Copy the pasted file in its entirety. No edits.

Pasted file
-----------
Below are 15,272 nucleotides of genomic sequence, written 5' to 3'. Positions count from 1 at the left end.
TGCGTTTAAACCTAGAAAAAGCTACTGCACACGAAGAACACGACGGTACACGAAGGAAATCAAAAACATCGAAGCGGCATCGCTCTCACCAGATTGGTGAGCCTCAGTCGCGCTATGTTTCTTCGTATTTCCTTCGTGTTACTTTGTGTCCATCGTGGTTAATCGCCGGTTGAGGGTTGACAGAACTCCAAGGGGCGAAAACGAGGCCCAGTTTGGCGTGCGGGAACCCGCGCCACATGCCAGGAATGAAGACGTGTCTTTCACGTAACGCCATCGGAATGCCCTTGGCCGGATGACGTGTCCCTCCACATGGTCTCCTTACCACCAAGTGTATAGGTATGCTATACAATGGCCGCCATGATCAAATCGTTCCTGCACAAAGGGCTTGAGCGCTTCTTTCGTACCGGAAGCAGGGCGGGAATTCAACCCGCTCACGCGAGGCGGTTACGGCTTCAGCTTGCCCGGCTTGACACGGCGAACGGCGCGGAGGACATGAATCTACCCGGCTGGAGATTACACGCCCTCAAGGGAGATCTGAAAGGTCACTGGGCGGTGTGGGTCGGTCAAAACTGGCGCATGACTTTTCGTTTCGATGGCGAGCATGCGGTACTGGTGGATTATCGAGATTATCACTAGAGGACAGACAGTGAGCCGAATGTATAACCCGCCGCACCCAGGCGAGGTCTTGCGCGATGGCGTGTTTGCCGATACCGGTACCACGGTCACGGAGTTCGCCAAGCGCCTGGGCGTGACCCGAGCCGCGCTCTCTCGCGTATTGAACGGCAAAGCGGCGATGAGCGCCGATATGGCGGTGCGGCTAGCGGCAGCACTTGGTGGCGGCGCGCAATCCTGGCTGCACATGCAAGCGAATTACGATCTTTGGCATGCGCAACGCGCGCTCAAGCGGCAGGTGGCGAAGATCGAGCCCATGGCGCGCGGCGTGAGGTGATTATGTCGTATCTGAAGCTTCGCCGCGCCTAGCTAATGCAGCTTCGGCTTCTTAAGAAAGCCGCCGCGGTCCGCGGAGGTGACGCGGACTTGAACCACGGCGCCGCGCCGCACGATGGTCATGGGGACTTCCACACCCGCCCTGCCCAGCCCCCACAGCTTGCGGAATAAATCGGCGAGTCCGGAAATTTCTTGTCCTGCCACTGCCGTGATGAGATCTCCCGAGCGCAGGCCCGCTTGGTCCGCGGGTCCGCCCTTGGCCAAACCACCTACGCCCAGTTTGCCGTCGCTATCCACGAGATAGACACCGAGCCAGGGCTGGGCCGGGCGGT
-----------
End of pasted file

Below are 15,272 nucleotides of genomic sequence, written 5' to 3'. Positions count from 1 at the left end.
TGCGTTTAAACCTAGAAAAAGCTACTGCACACGAAGAACACGACGGTACACGAAGGAAATCAAAAACATCGAAGCGGCATCGCTCTCACCAGATTGGTGAGCCTCAGTCGCGCTATGTTTCTTCGTATTTCCTTCGTGTTACTTTGTGTCCATCGTGGTTAATCGCCGGTTGAGGGTTGACAGAACTCCAAGGGGCGAAAACGAGGCCCAGTTTGGCGTGCGGGAACCCGCGCCACATGCCAGGAATGAAGACGTGTCTTTCACGTAACGCCATCGGAATGCCCTTGGCCGGATGACGTGTCCCTCCACATGGTCTCCTTACCACCAAGTGTATAGGTATGCTATACAATGGCCGCCATGATCAAATCGTTCCTGCACAAAGGGCTTGAGCGCTTCTTTCGTACCGGAAGCAGGGCGGGAATTCAACCCGCTCACGCGAGGCGGTTACGGCTTCAGCTTGCCCGGCTTGACACGGCGAACGGCGCGGAGGACATGAATCTACCCGGCTGGAGATTACACGCCCTCAAGGGAGATCTGAAAGGTCACTGGGCGGTGTGGGTCGGTCAAAACTGGCGCATGACTTTTCGTTTCGATGGCGAGCATGCGGTACTGGTGGATTATCGAGATTATCACTAGAGGACAGACAGTGAGCCGAATGTATAACCCGCCGCACCCAGGCGAGGTCTTGCGCGATGGCGTGTTTGCCGATACCGGTACCACGGTCACGGAGTTCGCCAAGCGCCTGGGCGTGACCCGAGCCGCGCTCTCTCGCGTATTGAACGGCAAAGCGGCGATGAGCGCCGATATGGCGGTGCGGCTAGCGGCAGCACTTGGTGGCGGCGCGCAATCCTGGCTGCACATGCAAGCGAATTACGATCTTTGGCATGCGCAACGCGCGCTCAAGCGGCAGGTGGCGAAGATCGAGCCCATGGCGCGCGGCGTGAGGTGATTATGTCGTATCTGAAGCTTCGCCGCGCCTAGCTAATGCAGCTTCGGCTTCTTAAGAAAGCCGCCGCGGTCCGCGGAGGTGACGCGGACTTGAACCACGGCGCCGCGCCGCACGATGGTCATGGGGACTTCCACACCCGCCCTGCCCAGCCCCCACAGCTTGCGGAATAAATCGGCGAGTCCGGAAATTTCTTGTCCTGCCACTGCCGTGATGAGATCTCCCGAGCGCAGGCCCGCTTGGTCCGCGGGTCCGCCCTTGGCCAAACCACCTACGCCCAGTTTGCCGTCGCTATCCACGAGATAGACACCGAGCCAGGGCTGGGCCGGGCGGT